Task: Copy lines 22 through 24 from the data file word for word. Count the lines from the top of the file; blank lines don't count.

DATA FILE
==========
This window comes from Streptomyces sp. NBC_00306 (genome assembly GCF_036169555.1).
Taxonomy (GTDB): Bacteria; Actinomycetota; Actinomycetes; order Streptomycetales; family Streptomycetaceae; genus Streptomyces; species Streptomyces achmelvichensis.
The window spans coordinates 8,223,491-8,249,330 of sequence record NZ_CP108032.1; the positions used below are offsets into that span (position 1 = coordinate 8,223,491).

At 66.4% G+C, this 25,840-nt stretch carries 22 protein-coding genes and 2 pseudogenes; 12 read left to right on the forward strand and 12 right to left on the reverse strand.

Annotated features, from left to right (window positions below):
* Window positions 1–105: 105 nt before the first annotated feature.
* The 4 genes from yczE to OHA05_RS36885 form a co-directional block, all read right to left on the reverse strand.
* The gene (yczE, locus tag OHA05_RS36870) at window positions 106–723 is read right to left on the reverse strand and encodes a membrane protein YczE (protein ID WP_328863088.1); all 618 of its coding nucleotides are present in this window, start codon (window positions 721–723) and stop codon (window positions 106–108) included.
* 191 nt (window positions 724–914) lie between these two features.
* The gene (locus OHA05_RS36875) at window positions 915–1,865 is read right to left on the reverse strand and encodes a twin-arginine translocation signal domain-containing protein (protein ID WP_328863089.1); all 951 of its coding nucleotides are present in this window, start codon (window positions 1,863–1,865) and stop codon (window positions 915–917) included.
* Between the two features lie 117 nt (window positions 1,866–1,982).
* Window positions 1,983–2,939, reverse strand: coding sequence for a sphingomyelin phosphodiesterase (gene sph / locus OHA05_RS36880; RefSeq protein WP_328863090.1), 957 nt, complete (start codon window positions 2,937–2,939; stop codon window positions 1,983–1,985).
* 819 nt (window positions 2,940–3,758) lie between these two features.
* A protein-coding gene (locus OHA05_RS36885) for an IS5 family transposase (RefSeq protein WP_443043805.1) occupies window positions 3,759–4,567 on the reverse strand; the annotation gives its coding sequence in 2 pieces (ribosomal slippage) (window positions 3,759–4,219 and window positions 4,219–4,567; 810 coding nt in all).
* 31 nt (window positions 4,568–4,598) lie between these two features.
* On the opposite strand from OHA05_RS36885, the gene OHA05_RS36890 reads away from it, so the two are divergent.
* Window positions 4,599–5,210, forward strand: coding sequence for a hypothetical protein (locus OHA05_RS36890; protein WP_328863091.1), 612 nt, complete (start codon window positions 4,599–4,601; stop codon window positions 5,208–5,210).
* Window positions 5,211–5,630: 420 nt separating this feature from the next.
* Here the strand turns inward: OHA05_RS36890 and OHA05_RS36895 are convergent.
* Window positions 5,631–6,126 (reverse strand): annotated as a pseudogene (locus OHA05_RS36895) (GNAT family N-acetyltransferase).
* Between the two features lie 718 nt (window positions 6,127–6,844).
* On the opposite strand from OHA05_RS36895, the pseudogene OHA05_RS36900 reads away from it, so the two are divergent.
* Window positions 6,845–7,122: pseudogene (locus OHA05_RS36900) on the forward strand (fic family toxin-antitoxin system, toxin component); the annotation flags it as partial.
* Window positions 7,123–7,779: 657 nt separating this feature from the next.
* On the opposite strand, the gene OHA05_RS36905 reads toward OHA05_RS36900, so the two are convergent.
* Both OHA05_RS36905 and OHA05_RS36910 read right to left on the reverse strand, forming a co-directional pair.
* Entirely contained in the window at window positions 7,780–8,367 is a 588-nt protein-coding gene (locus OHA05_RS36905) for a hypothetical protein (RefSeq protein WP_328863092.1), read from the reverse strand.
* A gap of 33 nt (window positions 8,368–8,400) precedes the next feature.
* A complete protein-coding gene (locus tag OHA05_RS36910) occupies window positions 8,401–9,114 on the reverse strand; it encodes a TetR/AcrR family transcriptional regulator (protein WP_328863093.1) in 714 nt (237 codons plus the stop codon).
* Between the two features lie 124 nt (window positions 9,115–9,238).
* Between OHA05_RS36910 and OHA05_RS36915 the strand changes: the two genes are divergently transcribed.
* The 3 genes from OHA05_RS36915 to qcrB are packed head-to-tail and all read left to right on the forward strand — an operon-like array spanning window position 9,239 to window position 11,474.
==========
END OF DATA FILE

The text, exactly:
* On the opposite strand from OHA05_RS36895, the pseudogene OHA05_RS36900 reads away from it, so the two are divergent.
* Window positions 6,845–7,122: pseudogene (locus OHA05_RS36900) on the forward strand (fic family toxin-antitoxin system, toxin component); the annotation flags it as partial.
* Window positions 7,123–7,779: 657 nt separating this feature from the next.